Samoan clothing is also appealing. The women dress conservatively in long, bright colored puletasi and wear their hair up in a bun. The men wear ‘safari suits’ or tropical themed shirt, ofu tino, much like an Aloha shirt, and an ie faitaga. I thought: “How wonderful it is to experience this way of life.” It was hard work each day, but it was also satisfying at the end of the day to say everything was done. I hold Samoa close to my heart – is my home away from home and I am forever grateful to Nelta and her family, also Ini and her family (they were in Samoa at the same time) who gave me one of the best gifts in life – another family.
During my time in Samoa, I was gifted a sacred cultural honor of a malu (traditional Samoan women’s tattoo). This was a huge surprise for me, because this type of tattoo is sacred to the Samoan culture. I was in awe of the gift and I did not take the responsibility lightly. I learned that it was a great honor to have one, and it came with great responsibility. It is not simply a tattoo, it is an honor, a sacrifice, it is culture, pride, humility, and most of all – love for Samoa and everything Samoan. After four months, back home in Hawai’i, I struggled with the idea of a malu – should I get it or not? I finally decided, “If this gift is really meant for me, I will be blessed by everything falling into place.” Well, not a dime to my name, I received a call from my Filipino aunty.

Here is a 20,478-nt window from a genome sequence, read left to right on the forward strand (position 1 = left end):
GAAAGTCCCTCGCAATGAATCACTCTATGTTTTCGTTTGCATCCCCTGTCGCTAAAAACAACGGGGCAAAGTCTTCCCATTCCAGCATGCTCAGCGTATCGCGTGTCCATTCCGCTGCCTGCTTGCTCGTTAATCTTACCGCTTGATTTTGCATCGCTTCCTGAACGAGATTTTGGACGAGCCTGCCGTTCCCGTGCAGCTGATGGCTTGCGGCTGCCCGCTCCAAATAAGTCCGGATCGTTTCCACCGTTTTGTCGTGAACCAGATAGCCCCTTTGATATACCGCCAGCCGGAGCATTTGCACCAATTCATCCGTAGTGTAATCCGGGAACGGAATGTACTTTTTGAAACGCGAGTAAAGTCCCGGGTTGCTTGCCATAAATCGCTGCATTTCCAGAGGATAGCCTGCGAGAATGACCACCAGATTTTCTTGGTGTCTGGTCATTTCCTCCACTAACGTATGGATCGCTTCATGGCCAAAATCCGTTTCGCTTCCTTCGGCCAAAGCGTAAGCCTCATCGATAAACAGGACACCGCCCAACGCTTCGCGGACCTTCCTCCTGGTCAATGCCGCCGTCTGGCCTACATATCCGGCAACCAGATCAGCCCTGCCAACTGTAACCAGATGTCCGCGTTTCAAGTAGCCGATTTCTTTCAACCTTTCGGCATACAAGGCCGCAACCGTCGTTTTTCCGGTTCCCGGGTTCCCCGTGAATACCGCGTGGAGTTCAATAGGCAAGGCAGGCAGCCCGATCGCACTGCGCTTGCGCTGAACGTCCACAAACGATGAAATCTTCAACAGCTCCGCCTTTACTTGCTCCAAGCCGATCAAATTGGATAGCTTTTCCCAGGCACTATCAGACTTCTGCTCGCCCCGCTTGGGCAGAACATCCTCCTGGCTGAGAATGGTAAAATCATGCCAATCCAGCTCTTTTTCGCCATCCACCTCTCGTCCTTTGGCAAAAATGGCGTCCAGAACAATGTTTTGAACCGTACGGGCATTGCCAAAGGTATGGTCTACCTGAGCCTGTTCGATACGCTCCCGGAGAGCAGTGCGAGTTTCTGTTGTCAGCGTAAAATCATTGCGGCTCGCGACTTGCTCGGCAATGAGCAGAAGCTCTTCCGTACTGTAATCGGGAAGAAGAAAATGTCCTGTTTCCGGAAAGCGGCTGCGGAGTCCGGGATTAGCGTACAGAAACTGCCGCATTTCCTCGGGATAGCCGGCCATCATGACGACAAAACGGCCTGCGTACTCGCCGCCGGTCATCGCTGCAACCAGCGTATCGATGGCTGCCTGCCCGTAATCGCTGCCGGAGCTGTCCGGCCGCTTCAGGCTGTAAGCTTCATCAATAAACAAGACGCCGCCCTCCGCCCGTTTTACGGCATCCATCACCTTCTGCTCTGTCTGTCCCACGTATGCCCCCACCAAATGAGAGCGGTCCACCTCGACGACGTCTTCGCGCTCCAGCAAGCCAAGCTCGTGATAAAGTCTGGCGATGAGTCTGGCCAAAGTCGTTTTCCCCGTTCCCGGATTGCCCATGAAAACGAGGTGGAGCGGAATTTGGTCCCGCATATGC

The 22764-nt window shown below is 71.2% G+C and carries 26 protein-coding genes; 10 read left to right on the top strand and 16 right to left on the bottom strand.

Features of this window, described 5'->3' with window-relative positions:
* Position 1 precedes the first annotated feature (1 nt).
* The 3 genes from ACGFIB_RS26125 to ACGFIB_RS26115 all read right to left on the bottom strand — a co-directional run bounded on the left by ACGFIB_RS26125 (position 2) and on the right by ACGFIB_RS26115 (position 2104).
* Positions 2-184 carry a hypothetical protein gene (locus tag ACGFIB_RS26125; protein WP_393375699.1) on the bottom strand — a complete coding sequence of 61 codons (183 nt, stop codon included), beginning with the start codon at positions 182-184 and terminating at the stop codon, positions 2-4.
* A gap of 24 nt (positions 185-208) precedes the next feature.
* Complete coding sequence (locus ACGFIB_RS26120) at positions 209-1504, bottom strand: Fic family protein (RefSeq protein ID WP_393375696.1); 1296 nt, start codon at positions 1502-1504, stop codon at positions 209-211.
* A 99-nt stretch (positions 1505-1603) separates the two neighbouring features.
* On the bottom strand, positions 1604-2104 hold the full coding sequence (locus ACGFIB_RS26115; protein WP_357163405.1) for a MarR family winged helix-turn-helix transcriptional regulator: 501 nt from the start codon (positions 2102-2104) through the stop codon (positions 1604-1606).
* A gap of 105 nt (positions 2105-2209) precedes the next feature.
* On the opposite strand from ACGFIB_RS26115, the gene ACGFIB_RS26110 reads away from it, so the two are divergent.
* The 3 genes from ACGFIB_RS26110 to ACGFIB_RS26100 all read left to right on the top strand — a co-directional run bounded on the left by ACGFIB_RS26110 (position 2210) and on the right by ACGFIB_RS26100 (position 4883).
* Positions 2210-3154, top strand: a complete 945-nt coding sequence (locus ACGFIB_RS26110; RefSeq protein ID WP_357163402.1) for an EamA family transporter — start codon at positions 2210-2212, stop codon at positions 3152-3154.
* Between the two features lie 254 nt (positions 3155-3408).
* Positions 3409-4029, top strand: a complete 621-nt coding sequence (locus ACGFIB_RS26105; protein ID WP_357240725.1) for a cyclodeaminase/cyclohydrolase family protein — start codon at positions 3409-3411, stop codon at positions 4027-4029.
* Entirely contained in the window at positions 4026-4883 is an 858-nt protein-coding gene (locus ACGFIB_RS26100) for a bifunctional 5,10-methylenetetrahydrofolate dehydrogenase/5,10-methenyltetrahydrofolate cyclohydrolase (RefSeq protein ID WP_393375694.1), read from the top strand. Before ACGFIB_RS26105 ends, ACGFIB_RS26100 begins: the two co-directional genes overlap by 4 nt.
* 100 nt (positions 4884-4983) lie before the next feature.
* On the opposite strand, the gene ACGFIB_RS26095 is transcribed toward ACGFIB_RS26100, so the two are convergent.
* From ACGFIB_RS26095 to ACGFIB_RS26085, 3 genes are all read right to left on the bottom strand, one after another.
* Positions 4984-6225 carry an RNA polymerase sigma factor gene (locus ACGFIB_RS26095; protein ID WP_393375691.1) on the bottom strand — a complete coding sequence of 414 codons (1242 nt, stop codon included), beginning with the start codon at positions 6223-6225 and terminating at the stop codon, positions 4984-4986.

My aunty said, “Do you want this tattoo?”
I replied, “Only if it’s meant for me to have. I don’t have the money to get it, the tufuga (traditional Samoan tattooist) is in Samoa, and I don’t want to offend anyone for having it when I am not Samoan.”
So my aunty asked, “Is it important to you?”